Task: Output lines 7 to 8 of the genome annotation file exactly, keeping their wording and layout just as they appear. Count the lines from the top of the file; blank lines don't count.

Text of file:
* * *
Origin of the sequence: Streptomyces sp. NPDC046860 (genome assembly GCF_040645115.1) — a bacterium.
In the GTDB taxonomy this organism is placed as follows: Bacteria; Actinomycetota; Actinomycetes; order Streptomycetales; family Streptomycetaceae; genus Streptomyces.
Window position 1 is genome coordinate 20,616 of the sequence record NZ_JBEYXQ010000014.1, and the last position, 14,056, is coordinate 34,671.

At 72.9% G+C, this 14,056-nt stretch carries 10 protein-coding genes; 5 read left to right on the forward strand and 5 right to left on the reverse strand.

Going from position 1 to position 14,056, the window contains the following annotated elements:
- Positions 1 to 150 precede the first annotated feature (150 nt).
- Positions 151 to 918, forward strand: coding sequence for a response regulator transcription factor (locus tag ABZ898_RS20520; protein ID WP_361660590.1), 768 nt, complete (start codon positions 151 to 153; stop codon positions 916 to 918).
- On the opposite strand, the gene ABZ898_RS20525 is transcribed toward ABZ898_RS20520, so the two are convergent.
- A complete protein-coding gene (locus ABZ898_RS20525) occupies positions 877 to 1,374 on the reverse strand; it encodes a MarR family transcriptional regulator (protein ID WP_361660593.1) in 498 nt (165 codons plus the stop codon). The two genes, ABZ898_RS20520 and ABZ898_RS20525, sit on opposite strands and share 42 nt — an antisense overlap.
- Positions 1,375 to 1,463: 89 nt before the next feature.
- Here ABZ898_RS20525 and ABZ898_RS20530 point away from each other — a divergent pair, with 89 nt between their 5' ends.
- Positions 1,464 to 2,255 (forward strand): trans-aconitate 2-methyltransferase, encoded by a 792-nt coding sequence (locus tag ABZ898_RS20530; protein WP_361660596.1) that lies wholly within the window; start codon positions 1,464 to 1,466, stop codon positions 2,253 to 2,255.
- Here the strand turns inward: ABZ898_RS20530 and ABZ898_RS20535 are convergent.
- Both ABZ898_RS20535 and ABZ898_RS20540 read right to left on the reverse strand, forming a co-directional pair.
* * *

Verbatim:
- Positions 151 to 918, forward strand: coding sequence for a response regulator transcription factor (locus tag ABZ898_RS20520; protein ID WP_361660590.1), 768 nt, complete (start codon positions 151 to 153; stop codon positions 916 to 918).
- On the opposite strand, the gene ABZ898_RS20525 is transcribed toward ABZ898_RS20520, so the two are convergent.